J@pan Inc Magazine Presents:
M U S I C M E D I A W A T C H
Commentary on the week's music technology news
Issue No. 22
Thursday, June 20, 2002
++ FEATURE: A Survey of Japanese I-mode Ringtone Sites
++ NOTEWORTHY NEWS:
- Audiogalaxy to Settle With RIAA
- StreamCast Delays Launch of Morpheus 2.0
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++ FEATURE: A Survey of Japanese I-mode Ringtone Sites
Since ringtone download services are now widely recognized as one of
the leading money-makers in the mobile industry, I am increasingly
asked about the major ringtone providers here and the types of
services that are currently offered. In particular, many people seem
eager to know which providers are most successful and why. Earlier in
the year, I touched on some of the trends appearing in the Japanese
ringtone market. For this week's feature, I've decided to go a little
deeper and examine some of the major ringtone services in the general
ringtone section of DoCoMo's official i-mode menu.
First, here are the 'Top 9' i-mode ringtone sites as of June 18:
1. Pokemelo Joysound (XING)
2. Chakushin Melody GIGA (Giga Networks)
3. Melo DAM (Daiichi Kosho)
4. Sega Kara i-Melody (Sega Music Networks)
5. Yamaha Meroccha! (Yamaha)
6. 40 Melo Mix (40 Melo Mix)
7. Roland Sound Gallery (Roland)
8. CoolSound (Cybird)
9. N Melody 20-300 Yen (NEC)
The menu order is determined by number of subscribers and updated
every few months, but in actual practice, there have not been many
major changes in menu order. The sites appearing near the top
(especially the top four, which appear on the first page) tend to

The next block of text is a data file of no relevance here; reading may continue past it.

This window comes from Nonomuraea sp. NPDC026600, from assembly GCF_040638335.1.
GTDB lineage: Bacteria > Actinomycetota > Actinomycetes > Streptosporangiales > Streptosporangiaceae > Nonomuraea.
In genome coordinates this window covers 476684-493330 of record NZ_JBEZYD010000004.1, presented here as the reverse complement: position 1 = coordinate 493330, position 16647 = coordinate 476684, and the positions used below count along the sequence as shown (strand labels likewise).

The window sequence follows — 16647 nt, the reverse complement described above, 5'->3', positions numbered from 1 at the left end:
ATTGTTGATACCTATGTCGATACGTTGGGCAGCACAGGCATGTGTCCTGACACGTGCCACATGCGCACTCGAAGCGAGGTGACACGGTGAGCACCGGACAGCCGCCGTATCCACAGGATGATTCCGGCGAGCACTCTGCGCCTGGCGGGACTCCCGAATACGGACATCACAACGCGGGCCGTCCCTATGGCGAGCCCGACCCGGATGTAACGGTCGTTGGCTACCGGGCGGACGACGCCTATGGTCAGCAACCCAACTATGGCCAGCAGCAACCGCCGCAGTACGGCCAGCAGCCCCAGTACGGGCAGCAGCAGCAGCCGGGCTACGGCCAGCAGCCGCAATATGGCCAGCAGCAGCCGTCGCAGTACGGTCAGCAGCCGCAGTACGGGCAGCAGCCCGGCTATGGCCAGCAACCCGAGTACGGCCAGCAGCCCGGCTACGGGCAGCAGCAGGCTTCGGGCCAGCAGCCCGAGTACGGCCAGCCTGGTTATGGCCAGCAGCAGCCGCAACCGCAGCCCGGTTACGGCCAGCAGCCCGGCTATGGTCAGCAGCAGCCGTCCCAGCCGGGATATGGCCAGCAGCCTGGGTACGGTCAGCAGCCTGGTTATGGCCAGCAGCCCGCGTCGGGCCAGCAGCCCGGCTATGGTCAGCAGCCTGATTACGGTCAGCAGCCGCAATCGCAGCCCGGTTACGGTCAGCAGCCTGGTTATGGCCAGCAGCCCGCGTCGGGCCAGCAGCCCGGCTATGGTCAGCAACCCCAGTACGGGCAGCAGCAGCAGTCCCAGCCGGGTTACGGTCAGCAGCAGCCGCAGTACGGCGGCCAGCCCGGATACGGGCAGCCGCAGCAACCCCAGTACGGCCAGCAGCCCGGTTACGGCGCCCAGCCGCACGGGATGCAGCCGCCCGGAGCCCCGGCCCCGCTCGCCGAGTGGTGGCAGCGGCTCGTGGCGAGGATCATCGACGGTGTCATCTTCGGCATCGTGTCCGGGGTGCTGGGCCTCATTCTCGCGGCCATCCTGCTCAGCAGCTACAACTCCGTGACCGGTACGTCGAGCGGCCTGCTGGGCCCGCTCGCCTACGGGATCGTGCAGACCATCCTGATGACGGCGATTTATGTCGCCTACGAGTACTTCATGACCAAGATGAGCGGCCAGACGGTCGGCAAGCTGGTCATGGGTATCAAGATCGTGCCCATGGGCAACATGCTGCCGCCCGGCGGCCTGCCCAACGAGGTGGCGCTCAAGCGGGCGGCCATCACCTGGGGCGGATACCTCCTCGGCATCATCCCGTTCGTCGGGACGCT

attract the most new users, allowing them to stay at the top and
widen their margin over the other services. However, one major
exception to this rule occurred last year when XING overtook Giga
Networks for the top position in the menu.
Note that most of these companies had already established strong
karaoke-related businesses prior to starting ringtone services.
Notable exceptions include 40 Melo Mix and Cybird, who were quick
enough to be among the first content providers, and NEC, which wields
tremendous clout by virtue of being (among other things) the dominant
i-mode handset manufacturer.
XING is rumored to have well over 5 million subscribers for its
Pokemelo Joysound service, and it's a pretty safe bet that even the
services at the bottom of this list have at least 1.5 million
subscribers each. In general, these services offer a massive catalog
of ringtones in many different genres.
A quick comparison of the top services reveals that each is trying to
distinguish itself based on:
1) sound quality of the ringtones
2) size of the song catalog
3) extras such as i-appli games and artist information
4) support for the 40-voice 504i series of handsets
It appears that several of the major services are also structuring
their sites in a 'portal' fashion and are continually opening
genre-specific sub-sites within their main service. Yamaha's
Meroccha! service, for example, includes a separate site for